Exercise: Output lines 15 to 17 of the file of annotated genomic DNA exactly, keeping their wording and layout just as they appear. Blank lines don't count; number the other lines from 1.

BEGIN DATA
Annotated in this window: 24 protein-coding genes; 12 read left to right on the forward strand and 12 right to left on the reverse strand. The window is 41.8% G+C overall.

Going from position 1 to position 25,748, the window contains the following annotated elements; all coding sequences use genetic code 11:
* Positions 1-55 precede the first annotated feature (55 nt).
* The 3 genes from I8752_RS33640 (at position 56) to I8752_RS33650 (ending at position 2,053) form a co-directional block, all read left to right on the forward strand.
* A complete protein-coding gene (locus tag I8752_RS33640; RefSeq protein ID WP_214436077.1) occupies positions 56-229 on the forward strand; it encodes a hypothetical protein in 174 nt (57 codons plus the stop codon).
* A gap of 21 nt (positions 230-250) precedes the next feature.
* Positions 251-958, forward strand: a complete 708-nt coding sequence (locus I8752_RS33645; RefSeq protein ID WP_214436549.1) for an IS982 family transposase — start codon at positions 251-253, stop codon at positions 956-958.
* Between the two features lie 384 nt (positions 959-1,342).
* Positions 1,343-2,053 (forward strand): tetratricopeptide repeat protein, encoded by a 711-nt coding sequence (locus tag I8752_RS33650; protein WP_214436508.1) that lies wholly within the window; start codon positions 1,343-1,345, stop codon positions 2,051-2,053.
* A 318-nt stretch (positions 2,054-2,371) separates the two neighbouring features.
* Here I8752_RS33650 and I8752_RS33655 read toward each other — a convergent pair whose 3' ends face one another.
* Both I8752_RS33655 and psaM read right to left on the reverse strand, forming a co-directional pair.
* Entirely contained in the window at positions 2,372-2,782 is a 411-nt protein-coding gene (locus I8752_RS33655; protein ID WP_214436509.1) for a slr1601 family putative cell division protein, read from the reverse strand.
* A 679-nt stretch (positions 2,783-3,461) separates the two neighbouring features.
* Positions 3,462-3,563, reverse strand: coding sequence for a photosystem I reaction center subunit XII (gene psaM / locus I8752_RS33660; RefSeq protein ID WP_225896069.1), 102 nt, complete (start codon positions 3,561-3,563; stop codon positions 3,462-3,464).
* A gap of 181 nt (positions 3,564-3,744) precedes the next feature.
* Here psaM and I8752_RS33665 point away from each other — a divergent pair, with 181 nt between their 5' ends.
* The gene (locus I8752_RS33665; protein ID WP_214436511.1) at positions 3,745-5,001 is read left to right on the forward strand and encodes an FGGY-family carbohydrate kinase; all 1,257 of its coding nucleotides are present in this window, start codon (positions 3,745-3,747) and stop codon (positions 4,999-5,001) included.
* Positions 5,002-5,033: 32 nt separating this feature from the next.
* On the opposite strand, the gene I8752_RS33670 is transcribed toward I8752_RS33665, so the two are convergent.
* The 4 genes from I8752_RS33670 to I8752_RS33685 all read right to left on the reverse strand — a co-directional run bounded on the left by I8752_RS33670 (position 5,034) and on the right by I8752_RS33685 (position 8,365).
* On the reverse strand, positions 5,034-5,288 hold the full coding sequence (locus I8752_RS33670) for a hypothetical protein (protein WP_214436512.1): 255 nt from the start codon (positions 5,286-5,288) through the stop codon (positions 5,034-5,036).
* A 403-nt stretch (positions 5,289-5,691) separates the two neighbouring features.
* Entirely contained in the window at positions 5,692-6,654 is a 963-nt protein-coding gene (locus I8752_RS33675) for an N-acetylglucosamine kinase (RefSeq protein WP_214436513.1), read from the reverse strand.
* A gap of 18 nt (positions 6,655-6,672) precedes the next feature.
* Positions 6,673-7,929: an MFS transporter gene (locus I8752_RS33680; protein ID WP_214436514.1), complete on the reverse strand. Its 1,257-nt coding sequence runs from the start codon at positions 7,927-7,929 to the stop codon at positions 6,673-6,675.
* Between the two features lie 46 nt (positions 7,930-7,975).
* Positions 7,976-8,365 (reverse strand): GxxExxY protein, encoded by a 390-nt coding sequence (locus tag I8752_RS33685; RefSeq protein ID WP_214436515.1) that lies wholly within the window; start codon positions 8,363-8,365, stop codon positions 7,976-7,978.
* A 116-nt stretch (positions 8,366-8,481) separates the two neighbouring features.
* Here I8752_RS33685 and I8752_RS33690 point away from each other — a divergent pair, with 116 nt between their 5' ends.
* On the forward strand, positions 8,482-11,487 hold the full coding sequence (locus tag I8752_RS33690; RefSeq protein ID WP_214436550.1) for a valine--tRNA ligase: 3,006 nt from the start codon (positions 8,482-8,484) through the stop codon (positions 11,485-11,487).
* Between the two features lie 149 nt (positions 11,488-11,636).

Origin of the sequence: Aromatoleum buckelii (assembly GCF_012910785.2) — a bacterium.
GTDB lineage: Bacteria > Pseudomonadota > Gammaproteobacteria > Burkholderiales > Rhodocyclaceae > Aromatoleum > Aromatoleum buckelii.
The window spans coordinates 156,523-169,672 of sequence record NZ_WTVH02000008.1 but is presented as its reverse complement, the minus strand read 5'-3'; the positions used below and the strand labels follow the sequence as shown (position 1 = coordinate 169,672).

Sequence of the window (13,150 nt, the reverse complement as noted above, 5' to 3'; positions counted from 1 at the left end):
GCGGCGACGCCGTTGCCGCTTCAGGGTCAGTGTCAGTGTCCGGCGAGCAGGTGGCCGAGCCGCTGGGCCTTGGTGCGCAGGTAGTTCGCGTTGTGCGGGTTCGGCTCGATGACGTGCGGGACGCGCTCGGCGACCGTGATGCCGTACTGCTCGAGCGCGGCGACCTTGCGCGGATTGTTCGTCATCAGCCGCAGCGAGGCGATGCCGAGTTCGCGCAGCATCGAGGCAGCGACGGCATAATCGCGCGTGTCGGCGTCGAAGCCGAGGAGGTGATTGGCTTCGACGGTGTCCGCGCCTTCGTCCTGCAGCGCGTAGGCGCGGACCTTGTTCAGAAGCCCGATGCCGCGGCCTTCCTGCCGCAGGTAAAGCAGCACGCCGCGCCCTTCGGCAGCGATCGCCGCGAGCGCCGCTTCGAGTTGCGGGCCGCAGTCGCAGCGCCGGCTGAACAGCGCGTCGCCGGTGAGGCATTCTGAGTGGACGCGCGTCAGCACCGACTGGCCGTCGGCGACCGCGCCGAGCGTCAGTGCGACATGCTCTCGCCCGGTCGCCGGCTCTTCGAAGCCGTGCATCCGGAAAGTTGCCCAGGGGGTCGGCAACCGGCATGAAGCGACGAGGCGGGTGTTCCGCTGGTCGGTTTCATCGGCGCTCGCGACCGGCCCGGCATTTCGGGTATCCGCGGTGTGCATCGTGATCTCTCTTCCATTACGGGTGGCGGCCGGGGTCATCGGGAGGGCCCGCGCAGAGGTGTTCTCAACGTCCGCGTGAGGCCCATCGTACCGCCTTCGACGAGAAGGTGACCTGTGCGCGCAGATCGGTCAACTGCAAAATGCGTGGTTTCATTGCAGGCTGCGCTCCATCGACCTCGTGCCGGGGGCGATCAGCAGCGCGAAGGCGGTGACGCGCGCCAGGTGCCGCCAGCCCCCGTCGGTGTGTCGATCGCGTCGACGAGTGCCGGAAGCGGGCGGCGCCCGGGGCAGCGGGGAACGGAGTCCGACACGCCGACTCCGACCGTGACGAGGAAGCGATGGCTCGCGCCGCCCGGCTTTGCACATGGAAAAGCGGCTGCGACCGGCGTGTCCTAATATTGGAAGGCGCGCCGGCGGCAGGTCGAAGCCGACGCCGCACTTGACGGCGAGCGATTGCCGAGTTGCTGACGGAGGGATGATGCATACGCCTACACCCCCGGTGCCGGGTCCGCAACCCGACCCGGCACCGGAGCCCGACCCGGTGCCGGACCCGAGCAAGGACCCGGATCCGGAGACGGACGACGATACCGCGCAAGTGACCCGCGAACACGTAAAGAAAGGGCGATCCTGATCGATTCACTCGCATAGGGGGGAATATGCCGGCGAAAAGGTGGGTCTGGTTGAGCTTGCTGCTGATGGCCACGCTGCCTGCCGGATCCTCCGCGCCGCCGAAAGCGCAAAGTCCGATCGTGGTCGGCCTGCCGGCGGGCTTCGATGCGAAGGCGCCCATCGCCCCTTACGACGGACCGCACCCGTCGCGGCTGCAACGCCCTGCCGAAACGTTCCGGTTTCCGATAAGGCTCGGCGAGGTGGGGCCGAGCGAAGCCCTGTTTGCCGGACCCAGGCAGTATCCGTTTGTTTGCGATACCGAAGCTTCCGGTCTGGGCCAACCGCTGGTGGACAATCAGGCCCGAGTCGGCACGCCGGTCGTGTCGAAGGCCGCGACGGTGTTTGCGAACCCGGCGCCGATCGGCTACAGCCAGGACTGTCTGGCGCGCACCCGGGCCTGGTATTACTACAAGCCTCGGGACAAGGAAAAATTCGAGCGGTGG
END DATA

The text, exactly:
* Positions 3,462-3,563, reverse strand: coding sequence for a photosystem I reaction center subunit XII (gene psaM / locus I8752_RS33660; RefSeq protein ID WP_225896069.1), 102 nt, complete (start codon positions 3,561-3,563; stop codon positions 3,462-3,464).
* A gap of 181 nt (positions 3,564-3,744) precedes the next feature.
* Here psaM and I8752_RS33665 point away from each other — a divergent pair, with 181 nt between their 5' ends.